The vocal web.
Ogden is not so much a deep thinker or visionary as an ecommerce practitioner who has a knack of seeing problems and creating groundbreaking solutions.
For Ogden, the adventure began back in 1994. It was more than a year before the Internet browser company Netscape was to go public and trigger the dot-com boom, and Ogden was working with Sony on publishing electronic books. At the Frankfurt Book Fair, he first saw the Mosaic browser (on which Netscape and later Explorer were based) and was hooked.
Within a year, he had set up a small company and launched Europe's first online shop - the Wine Warehouse, backed by the world's first ever electronic cash purse, the Jersey Card. Given Jersey's tiny size, the prospects for the Wine Warehouse were never great. But the infrastructure caught the imagination of executives at Barclays Bank's Barclaycard unit, and together they launched the first bank-endorsed ecommerce web site, BarclaySquare.
Ogden's innovation continued. He quickly realised that foreign visitors to the site could not pay in their own currency. Barclaycard did not have a multi-currency payments system, but rival bank NatWest had produced a non-Internet based system for its client, British Airways. Ogden cut a deal to take its technology and Internet-enable it.
Shortly after the system was ready, in August 1997, Princess Diana was killed, and Ogden, backed by just one small team in NatWest, offered to process the payments for a memorial web site. The story hit the front pages, sending tremors through NatWest, whose executives knew nothing of the project. The new system, WorldPay, was born in a blaze of publicity.
WorldPay quickly became the dominant system for processing online transactions and a huge commercial success. But Ogden and WorldPay continued to innovate, building its own risk processing system that enabled WorldPay to guarantee Internet transactions. Ogden's team also worked with Vodafone to produce the M-Pay electronic wallet - which uses the mobile phone billing systems to pay for Internet transactions.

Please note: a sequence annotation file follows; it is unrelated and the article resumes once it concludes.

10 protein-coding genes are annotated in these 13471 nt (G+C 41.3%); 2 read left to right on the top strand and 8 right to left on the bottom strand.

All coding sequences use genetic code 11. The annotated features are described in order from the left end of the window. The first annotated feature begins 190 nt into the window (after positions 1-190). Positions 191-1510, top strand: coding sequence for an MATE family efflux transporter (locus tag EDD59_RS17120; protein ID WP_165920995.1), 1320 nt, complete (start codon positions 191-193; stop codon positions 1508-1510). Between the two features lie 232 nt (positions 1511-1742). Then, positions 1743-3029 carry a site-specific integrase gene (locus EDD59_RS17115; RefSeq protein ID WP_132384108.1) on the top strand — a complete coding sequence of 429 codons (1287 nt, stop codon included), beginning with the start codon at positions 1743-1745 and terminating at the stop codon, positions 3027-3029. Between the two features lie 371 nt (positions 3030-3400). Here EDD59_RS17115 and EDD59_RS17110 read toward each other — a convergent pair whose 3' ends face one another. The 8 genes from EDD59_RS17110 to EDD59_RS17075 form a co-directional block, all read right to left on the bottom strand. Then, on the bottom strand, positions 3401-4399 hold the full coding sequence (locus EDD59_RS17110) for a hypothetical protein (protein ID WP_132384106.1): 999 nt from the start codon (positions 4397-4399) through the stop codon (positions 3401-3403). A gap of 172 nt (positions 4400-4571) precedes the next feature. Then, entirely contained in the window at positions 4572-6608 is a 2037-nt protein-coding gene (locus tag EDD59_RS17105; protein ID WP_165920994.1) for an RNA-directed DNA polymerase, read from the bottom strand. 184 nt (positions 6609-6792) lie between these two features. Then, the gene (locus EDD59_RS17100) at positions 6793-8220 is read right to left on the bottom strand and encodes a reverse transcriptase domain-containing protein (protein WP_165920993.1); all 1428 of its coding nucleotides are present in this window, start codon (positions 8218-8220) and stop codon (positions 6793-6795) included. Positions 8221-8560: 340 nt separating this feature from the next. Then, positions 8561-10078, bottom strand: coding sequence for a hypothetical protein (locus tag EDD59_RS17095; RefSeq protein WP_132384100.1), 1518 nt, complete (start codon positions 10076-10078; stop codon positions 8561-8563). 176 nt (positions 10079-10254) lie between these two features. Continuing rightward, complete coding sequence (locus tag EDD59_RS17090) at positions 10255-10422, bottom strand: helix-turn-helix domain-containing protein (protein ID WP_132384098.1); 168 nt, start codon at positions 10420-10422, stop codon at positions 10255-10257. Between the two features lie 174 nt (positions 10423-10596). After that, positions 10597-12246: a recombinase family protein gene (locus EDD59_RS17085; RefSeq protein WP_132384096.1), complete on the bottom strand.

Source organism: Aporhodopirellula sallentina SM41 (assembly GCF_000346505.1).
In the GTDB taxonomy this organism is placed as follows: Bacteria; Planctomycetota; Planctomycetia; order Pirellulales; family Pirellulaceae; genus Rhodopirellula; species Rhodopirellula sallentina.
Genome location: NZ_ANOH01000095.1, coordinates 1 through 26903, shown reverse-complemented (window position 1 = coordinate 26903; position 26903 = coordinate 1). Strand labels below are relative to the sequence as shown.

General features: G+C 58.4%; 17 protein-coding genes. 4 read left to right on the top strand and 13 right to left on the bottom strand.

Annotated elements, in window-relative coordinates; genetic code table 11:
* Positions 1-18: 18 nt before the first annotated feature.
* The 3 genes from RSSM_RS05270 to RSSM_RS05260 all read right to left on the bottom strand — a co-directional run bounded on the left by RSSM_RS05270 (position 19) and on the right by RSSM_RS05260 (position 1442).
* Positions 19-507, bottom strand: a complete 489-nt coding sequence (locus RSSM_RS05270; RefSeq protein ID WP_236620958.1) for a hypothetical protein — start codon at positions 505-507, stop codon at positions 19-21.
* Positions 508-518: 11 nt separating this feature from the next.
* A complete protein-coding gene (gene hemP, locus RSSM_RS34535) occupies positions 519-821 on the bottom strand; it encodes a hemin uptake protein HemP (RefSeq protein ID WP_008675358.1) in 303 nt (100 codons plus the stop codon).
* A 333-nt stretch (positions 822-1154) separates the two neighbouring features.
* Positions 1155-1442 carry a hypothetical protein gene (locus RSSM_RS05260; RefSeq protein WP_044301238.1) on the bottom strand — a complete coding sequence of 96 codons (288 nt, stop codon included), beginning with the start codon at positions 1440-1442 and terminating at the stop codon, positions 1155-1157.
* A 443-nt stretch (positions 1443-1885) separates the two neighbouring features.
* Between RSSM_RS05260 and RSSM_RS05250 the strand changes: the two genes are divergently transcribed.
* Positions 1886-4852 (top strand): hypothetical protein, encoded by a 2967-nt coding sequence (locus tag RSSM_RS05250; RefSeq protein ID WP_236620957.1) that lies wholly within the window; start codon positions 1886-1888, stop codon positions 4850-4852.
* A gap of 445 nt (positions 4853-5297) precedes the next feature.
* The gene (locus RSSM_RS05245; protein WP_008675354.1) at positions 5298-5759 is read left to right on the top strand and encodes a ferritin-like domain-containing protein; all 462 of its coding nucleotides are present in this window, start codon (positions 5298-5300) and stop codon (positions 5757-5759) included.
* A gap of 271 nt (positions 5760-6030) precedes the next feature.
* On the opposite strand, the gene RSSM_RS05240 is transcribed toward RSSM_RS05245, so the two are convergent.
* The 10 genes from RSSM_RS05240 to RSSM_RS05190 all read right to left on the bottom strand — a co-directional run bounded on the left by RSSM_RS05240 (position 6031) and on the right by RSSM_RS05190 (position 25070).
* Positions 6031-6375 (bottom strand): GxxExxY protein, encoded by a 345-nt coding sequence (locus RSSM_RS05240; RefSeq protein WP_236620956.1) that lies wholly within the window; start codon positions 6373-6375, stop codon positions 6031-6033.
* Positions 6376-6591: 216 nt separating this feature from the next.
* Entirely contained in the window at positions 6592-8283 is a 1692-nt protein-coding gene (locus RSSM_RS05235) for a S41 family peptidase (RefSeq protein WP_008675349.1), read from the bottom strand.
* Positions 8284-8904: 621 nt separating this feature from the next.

Eventually, in 2002, Royal Bank of Scotland, now the owner of NatWest, bought WorldPay for [pounds sterling]40 million. After the takeover, Ogden, heavily restricted by non-compete agreements, was free to explore new opportunities.
Fortunately for him, those non-competes have not seriously limited his ability to focus on what he considers to be the next big thing: 'voice commerce'. This, he says, is "the biggest step forward in ecommerce in a decade" and is the most exciting thing he has been involved in since the opening up of the Internet back in 1994.
His argument - familiar to many - is that typing and text are an unnatural way for people to trade with each other. They prefer to talk. By exploiting the convergence of voice and data using the IP protocol, a huge new market opportunity will arise.
Analysts estimate that about a quarter of all Internet transactions are abandoned by consumers and never subsequently re-initiated. That amounts to $2 billion in lost sales every year.
Ogden's new company, Voice Commerce, offers a service (called 'Hello') that enables companies to quickly 'paste' a voice enabling button into their web site, which visitors can click on to begin a voice-over-IP (VoIP) call. A second operation, White Phone, enables business to set up a virtual VoIP exchange. A third service enables users to make, receive and manage voice calls over the Internet.
Will Ogden blaze another trail along the lines of WorldPay? That is possible, but unlikely: the Internet is a more populated and stable place than it was a decade ago.
But service operators and web site operators take note: one of the Internet's most influential pioneers is gambling large amounts of his own money on online voice technology - and that may indeed signal the next wave of ecommerce.
Nick Ogden is the ecommerce pioneer behind the e-payment system WorldPay. Now he wants to add voice to the online experience.
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|Title Annotation:||Wine Warehouse; Jersey Card; BarclaySquare; WorldPay; Voice Commerce|
|Publication:||Information Age (London, UK)|
|Date:||Jul 10, 2005|
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